A former priest, who was named in an internal archdiocese memo about parishes with “some connection to a history of clergy sexual abuse,” has been suspended from his work teaching sex education for Wright County.
Wright County Commissioner Charles Borrell said the county board, acting as the Human Services Board, unanimously voted Monday to suspend and cancel Harry Walsh’s contract with the county effective Jan. 31, 2014. He said the board made its decision “without casting any guilt.”
“We made it clear we’re not saying he did this or did that in the past,” Borrell said. “But there was some concern that one of our large school districts — Monticello — said they didn’t want him working with their district, so that makes it pretty hard to do the job.”
Walsh, 79, had been teaching birth control, sexual disease prevention and human sexuality for the Wright County Human Services Agency in Buffalo for the past 16 years.
Walsh, one of five priests named in the 2002 internal memo, was not included on a list of clerics who face credible allegations of child abuse that was published earlier this month by Archbishop John Nienstedt in response to public pressure after new allegations of clergy sex abuse this fall.
The list was compiled in 2004 as part of a national reform effort by the Catholic church in the United States and was to include all priests credibly accused of child sexual abuse up to that point. Ramsey County District Judge John Van de North has given the archdiocese until Jan. 6 to name any priests added to the list since then.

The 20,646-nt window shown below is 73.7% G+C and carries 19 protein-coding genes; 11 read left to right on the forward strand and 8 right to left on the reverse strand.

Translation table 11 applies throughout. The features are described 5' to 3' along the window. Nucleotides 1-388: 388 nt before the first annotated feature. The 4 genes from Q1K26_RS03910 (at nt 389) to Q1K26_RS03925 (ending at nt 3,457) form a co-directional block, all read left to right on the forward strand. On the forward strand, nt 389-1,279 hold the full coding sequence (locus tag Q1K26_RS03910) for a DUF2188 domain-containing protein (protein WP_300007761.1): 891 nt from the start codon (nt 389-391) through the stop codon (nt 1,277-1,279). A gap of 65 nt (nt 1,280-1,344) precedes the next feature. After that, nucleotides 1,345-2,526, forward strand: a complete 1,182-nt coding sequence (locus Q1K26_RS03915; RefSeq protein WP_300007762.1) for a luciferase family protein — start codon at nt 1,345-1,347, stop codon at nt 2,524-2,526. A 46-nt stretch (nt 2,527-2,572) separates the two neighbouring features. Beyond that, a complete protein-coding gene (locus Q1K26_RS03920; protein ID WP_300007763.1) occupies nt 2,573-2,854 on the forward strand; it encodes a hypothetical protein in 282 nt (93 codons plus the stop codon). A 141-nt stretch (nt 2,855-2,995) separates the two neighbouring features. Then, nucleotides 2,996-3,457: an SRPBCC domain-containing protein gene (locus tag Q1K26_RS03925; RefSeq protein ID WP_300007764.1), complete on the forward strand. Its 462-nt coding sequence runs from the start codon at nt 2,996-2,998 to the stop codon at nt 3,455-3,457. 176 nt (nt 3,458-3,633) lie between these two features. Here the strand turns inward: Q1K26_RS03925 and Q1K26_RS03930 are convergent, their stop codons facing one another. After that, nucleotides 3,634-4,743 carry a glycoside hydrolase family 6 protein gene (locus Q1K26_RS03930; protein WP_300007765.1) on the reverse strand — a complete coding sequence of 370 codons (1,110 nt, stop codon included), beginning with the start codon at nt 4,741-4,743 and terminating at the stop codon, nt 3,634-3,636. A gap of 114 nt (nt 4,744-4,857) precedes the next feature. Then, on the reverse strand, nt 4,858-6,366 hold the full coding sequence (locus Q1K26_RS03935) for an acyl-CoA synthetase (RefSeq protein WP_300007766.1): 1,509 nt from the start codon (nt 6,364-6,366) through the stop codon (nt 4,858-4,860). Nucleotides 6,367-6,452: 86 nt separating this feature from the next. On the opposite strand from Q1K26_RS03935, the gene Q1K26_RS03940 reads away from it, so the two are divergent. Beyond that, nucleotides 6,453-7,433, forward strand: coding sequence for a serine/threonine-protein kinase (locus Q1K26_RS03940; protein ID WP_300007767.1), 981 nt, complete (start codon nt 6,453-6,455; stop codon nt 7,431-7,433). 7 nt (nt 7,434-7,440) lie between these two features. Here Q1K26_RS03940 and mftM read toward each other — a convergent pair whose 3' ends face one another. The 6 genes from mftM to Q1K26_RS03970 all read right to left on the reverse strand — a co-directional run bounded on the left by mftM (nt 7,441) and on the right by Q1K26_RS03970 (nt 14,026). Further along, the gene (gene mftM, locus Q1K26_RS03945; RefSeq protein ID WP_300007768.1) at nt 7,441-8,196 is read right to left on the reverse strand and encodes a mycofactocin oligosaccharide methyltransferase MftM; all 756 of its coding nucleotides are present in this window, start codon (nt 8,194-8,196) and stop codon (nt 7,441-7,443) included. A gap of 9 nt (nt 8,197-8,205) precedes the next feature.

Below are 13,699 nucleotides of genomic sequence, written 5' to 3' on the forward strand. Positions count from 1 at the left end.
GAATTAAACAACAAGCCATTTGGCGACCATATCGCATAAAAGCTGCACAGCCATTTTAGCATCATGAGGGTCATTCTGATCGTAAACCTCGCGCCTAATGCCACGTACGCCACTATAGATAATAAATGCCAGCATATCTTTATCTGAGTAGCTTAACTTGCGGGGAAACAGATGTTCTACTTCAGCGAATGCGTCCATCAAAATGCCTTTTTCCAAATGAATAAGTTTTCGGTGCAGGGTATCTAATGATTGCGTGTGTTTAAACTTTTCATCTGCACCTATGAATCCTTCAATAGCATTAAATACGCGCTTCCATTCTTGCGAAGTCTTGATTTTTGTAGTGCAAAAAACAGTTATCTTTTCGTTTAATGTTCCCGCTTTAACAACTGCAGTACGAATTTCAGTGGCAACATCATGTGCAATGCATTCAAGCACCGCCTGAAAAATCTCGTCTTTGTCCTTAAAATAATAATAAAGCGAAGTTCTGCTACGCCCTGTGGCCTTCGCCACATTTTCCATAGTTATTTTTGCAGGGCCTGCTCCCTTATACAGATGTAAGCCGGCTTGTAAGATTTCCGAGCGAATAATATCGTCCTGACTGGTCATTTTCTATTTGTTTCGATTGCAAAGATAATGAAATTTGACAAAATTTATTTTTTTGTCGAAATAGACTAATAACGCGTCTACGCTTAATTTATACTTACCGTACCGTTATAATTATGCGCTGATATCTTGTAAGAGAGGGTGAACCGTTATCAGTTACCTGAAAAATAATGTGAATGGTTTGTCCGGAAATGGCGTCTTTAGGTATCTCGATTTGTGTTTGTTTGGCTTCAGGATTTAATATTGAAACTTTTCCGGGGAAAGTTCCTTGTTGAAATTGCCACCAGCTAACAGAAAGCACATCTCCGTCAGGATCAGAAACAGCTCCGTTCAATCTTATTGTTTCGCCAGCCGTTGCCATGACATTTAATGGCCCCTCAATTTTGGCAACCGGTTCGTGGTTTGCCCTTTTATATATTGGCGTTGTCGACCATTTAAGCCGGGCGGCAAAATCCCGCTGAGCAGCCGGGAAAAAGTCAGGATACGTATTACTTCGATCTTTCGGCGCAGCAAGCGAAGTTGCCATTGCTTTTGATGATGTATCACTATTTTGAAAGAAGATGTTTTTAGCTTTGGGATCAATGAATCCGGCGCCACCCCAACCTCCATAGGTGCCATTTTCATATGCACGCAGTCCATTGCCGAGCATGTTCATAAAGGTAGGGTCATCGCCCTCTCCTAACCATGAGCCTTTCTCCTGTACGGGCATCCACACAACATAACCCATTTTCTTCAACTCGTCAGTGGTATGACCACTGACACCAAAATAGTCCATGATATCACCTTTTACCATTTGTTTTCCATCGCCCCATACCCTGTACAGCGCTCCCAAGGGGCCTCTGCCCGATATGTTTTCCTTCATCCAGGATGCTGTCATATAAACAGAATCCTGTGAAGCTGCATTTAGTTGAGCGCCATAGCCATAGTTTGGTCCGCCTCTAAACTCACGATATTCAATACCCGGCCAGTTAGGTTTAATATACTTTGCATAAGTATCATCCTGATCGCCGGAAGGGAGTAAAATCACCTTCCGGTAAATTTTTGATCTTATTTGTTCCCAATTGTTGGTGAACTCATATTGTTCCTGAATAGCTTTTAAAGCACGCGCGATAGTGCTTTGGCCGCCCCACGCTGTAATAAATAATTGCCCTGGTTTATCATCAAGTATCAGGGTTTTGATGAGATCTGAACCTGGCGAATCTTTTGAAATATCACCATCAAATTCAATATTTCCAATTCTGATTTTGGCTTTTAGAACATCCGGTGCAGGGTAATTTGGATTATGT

As of now, Walsh’s name isn’t included on the list, said Archdiocesan spokesman Jim Accurso.
“We will comply with the judge’s order per Jan. 6 deadline to put out additional names of priests who have credible allegations that we have deemed to be credible,” Accurso said.
Walsh issued a statement last week saying “any allegations of abuse by me are unfounded.” He said he petitioned to leave the priesthood in 2010 and that his decision had nothing to do with two allegations of child abuse in his file. He couldn’t be reached for comment on the suspension.
Nienstedt said last week he was unaware of those abuse allegations against Walsh until 2010. One of the cases, dating to Walsh’s service in Detroit decades ago, resulted in a monetary settlement for the alleged victim, the archbishop said.